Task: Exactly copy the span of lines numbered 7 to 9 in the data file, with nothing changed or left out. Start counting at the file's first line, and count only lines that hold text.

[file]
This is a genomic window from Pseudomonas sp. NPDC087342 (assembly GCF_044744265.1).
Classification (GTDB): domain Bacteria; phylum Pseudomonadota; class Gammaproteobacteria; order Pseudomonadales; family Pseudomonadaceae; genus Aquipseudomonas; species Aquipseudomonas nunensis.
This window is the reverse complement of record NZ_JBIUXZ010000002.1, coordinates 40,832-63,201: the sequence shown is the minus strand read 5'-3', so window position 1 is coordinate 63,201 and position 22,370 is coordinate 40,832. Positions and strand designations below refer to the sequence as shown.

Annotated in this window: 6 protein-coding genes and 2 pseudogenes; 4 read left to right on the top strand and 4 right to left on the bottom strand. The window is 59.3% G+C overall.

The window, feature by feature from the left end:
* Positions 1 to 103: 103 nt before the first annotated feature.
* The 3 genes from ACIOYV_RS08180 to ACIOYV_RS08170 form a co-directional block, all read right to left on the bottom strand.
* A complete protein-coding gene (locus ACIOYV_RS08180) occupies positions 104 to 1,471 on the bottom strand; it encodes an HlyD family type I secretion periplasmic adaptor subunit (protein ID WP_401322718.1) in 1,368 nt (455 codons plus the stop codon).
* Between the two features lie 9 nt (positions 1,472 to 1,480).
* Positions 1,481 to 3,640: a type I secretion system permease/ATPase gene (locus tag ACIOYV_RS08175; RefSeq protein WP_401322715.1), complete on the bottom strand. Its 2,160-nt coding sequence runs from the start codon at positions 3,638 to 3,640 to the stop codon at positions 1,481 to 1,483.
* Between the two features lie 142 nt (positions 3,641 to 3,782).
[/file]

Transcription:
* The 3 genes from ACIOYV_RS08180 to ACIOYV_RS08170 form a co-directional block, all read right to left on the bottom strand.
* A complete protein-coding gene (locus ACIOYV_RS08180) occupies positions 104 to 1,471 on the bottom strand; it encodes an HlyD family type I secretion periplasmic adaptor subunit (protein ID WP_401322718.1) in 1,368 nt (455 codons plus the stop codon).
* Between the two features lie 9 nt (positions 1,472 to 1,480).